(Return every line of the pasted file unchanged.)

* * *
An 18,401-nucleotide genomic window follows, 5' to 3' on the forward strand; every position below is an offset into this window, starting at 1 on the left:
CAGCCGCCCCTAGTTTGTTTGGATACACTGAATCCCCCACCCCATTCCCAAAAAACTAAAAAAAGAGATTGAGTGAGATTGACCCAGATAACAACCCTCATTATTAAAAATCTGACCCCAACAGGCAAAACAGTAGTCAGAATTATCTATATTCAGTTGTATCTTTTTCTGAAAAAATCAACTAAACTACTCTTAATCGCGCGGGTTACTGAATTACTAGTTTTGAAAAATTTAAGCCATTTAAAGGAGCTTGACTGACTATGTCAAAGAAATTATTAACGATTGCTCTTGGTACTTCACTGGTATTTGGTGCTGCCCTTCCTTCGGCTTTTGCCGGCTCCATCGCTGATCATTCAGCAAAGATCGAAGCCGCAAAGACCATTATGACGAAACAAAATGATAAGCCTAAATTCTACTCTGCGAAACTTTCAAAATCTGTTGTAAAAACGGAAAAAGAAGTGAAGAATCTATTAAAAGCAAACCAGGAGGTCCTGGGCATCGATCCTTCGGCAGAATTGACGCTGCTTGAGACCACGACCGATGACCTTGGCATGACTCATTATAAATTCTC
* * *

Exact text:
An 18,401-nucleotide genomic window follows, 5' to 3' on the forward strand; every position below is an offset into this window, starting at 1 on the left:
CAGCCGCCCCTAGTTTGTTTGGATACACTGAATCCCCCACCCCATTCCCAAAAAACTAAAAAAAGAGATTGAGTGAGATTGACCCAGATAACAACCCTCATTATTAAAAATCTGACCCCAACAGGCAAAACAGTAGTCAGAATTATCTATATTCAGTTGTATCTTTTTCTGAAAAAATCAACTAAACTACTCTTAATCGCGCGGGTTACTGAATTACTAGTTTTGAAAAATTTAAGCCATTTAAAGGAGCTTGACTGACTATGTCAAAGAAATTATTAACGATTGCTCTTGGTACTTCACTGGTATTTGGTGCTGCCCTTCCTTCGGCTTTTGCCGGCTCCATCGCTGATCATTCAGCAAAGATCGAAGCCGCAAAGACCATTATGACGAAACAAAATGATAAGCCTAAATTCTACTCTGCGAAACTTTCAAAATCTGTTGTAAAAACGGAAAAAGAAGTGAAGAATCTATTAAAAGCAAACCAGGAGGTCCTGGGCATCGATCCTTCGGCAGAATTGACGCTGCTTGAGACCACGACCGATGACCTTGGCATGACTCATTATAAATTCTC